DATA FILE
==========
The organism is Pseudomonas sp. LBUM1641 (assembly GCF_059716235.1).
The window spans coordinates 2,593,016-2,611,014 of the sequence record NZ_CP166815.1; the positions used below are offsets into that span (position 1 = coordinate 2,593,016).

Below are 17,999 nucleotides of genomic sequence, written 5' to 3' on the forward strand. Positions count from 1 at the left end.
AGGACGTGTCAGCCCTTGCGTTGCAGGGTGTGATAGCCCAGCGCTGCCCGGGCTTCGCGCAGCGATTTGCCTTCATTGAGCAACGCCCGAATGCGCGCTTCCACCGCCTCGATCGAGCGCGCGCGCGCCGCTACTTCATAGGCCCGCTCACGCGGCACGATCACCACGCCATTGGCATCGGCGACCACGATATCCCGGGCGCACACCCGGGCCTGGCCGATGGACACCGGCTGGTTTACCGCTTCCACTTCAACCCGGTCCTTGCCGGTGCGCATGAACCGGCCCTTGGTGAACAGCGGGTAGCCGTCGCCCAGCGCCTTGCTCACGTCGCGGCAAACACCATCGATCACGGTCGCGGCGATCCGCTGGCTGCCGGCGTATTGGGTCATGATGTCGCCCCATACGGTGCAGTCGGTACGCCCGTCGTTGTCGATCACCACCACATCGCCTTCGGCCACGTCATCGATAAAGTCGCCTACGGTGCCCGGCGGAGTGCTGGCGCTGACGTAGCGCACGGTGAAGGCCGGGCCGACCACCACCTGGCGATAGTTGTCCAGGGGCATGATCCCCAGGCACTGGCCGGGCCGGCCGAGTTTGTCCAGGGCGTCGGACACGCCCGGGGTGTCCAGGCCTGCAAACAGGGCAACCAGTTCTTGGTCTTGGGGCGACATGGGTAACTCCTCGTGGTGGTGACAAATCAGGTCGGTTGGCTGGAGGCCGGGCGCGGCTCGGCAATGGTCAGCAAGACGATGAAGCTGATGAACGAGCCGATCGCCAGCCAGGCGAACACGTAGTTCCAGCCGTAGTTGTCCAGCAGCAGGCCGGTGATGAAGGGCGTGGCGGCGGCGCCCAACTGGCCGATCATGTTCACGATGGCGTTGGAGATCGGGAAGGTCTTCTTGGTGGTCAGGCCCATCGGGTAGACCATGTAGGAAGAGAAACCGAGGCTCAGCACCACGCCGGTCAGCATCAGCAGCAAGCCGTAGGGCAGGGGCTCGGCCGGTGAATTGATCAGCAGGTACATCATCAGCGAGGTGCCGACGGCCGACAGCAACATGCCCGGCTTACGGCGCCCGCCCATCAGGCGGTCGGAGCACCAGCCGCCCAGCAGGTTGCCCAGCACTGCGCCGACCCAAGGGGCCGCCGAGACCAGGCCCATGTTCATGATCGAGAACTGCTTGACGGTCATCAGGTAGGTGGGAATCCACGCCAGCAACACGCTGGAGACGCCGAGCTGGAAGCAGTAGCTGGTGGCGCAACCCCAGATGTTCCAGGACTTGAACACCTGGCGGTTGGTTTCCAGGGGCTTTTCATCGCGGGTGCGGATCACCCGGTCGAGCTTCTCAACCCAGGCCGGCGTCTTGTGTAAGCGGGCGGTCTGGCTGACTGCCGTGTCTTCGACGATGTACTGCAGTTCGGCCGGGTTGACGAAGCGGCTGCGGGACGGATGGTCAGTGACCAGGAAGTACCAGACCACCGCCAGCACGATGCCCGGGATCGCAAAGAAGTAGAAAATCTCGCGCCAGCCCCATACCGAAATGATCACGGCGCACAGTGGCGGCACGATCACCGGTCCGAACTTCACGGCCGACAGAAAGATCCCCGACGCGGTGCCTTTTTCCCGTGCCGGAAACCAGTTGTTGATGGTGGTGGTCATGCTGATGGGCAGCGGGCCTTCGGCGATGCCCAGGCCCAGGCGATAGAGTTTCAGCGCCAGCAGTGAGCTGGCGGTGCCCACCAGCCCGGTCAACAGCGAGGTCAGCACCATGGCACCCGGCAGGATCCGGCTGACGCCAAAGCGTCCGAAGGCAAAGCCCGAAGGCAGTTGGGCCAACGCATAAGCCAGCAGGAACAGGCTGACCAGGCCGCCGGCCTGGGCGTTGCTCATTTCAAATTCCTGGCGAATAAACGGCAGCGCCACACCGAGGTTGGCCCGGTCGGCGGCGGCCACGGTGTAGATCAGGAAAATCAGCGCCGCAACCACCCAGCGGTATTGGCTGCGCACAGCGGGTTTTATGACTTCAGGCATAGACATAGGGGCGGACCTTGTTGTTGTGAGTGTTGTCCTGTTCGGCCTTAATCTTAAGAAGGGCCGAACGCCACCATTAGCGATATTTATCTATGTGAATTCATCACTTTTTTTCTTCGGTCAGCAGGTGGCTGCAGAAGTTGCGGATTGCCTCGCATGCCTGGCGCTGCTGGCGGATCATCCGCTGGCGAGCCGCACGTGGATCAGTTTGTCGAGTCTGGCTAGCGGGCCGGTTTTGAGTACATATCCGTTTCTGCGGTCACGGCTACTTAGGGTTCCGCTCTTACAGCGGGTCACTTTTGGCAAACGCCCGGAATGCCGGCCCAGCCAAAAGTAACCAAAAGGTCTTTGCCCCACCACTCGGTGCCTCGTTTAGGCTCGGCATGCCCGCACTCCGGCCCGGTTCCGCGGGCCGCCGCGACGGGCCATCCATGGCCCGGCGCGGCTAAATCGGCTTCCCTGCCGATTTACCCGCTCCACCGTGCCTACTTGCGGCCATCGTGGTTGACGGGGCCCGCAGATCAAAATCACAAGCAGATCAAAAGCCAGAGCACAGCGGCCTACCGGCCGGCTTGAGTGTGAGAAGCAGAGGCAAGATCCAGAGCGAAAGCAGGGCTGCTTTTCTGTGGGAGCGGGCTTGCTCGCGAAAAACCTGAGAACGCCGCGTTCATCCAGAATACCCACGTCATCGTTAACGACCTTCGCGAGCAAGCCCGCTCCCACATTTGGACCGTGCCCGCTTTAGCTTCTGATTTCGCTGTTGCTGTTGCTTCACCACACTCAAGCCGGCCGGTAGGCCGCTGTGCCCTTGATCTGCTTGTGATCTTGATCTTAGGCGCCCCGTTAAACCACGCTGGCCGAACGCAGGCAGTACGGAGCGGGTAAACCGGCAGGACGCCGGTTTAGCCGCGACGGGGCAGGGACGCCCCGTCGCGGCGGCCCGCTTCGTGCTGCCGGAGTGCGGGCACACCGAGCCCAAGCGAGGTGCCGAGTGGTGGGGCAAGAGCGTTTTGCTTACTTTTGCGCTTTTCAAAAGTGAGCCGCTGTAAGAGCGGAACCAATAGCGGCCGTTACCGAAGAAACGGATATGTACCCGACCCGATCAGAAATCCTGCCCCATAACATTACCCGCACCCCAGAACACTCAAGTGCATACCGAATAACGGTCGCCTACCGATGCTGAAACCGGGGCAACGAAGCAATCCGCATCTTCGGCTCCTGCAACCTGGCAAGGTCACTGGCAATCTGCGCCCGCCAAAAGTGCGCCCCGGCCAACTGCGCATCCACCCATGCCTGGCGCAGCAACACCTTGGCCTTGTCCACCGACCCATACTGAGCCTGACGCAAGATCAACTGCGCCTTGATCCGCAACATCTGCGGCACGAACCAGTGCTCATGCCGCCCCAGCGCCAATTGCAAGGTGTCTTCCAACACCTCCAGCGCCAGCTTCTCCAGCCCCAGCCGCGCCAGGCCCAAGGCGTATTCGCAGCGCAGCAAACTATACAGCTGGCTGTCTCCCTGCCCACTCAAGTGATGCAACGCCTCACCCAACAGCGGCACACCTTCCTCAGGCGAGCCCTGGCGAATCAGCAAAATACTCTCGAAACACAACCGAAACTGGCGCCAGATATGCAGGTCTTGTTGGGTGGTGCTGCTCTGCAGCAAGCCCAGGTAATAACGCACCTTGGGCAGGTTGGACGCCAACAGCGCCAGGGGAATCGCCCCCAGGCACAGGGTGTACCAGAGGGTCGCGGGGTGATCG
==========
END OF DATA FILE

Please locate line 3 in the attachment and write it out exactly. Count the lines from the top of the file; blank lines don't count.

Below are 17,999 nucleotides of genomic sequence, written 5' to 3' on the forward strand. Positions count from 1 at the left end.